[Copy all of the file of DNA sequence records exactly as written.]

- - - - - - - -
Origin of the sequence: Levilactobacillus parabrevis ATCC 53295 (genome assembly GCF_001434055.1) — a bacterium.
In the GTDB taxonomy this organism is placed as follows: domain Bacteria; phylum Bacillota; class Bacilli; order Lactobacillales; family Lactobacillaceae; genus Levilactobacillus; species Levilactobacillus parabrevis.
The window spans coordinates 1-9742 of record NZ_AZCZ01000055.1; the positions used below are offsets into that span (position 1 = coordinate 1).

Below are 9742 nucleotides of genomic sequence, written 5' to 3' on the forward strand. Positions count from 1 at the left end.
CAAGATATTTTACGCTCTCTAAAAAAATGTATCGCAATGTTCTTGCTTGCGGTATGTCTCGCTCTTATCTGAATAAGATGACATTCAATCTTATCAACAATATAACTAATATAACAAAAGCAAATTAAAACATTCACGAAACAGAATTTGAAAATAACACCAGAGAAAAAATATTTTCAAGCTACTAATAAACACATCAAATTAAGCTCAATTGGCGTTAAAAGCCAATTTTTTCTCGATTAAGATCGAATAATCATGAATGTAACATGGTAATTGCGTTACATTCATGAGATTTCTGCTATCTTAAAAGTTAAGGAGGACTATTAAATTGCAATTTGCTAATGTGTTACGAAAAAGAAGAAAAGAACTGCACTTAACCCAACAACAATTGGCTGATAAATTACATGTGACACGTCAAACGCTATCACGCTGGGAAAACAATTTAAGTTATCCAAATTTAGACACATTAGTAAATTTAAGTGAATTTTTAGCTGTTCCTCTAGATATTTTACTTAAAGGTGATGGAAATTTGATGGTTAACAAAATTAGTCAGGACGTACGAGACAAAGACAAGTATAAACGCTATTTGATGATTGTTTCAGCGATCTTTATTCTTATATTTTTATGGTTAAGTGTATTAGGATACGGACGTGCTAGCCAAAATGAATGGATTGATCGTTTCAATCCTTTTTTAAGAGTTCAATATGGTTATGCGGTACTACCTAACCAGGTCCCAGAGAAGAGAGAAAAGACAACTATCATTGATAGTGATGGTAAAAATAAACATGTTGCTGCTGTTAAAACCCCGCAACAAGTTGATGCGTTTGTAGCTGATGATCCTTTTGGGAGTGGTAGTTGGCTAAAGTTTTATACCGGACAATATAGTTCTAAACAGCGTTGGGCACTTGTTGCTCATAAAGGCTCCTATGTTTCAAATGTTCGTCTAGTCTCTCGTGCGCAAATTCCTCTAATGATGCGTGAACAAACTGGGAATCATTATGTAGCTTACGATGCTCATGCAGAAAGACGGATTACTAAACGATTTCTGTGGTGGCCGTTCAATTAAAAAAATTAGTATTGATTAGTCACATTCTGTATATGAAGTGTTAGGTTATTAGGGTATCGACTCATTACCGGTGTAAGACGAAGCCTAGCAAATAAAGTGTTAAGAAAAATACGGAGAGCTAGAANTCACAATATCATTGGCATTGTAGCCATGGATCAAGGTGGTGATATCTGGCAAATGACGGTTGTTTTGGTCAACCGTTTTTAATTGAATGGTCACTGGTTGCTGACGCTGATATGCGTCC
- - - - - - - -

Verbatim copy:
Origin of the sequence: Levilactobacillus parabrevis ATCC 53295 (genome assembly GCF_001434055.1) — a bacterium.
In the GTDB taxonomy this organism is placed as follows: domain Bacteria; phylum Bacillota; class Bacilli; order Lactobacillales; family Lactobacillaceae; genus Levilactobacillus; species Levilactobacillus parabrevis.
The window spans coordinates 1-9742 of record NZ_AZCZ01000055.1; the positions used below are offsets into that span (position 1 = coordinate 1).

Below are 9742 nucleotides of genomic sequence, written 5' to 3' on the forward strand. Positions count from 1 at the left end.
CAAGATATTTTACGCTCTCTAAAAAAATGTATCGCAATGTTCTTGCTTGCGGTATGTCTCGCTCTTATCTGAATAAGATGACATTCAATCTTATCAACAATATAACTAATATAACAAAAGCAAATTAAAACATTCACGAAACAGAATTTGAAAATAACACCAGAGAAAAAATATTTTCAAGCTACTAATAAACACATCAAATTAAGCTCAATTGGCGTTAAAAGCCAATTTTTTCTCGATTAAGATCGAATAATCATGAATGTAACATGGTAATTGCGTTACATTCATGAGATTTCTGCTATCTTAAAAGTTAAGGAGGACTATTAAATTGCAATTTGCTAATGTGTTACGAAAAAGAAGAAAAGAACTGCACTTAACCCAACAACAATTGGCTGATAAATTACATGTGACACGTCAAACGCTATCACGCTGGGAAAACAATTTAAGTTATCCAAATTTAGACACATTAGTAAATTTAAGTGAATTTTTAGCTGTTCCTCTAGATATTTTACTTAAAGGTGATGGAAATTTGATGGTTAACAAAATTAGTCAGGACGTACGAGACAAAGACAAGTATAAACGCTATTTGATGATTGTTTCAGCGATCTTTATTCTTATATTTTTATGGTTAAGTGTATTAGGATACGGACGTGCTAGCCAAAATGAATGGATTGATCGTTTCAATCCTTTTTTAAGAGTTCAATATGGTTATGCGGTACTACCTAACCAGGTCCCAGAGAAGAGAGAAAAGACAACTATCATTGATAGTGATGGTAAAAATAAACATGTTGCTGCTGTTAAAACCCCGCAACAAGTTGATGCGTTTGTAGCTGATGATCCTTTTGGGAGTGGTAGTTGGCTAAAGTTTTATACCGGACAATATAGTTCTAAACAGCGTTGGGCACTTGTTGCTCATAAAGGCTCCTATGTTTCAAATGTTCGTCTAGTCTCTCGTGCGCAAATTCCTCTAATGATGCGTGAACAAACTGGGAATCATTATGTAGCTTACGATGCTCATGCAGAAAGACGGATTACTAAACGATTTCTGTGGTGGCCGTTCAATTAAAAAAATTAGTATTGATTAGTCACATTCTGTATATGAAGTGTTAGGTTATTAGGGTATCGACTCATTACCGGTGTAAGACGAAGCCTAGCAAATAAAGTGTTAAGAAAAATACGGAGAGCTAGAANTCACAATATCATTGGCATTGTAGCCATGGATCAAGGTGGTGATATCTGGCAAATGACGGTTGTTTTGGTCAACCGTTTTTAATTGAATGGTCACTGGTTGCTGACGCTGATATGCGTCC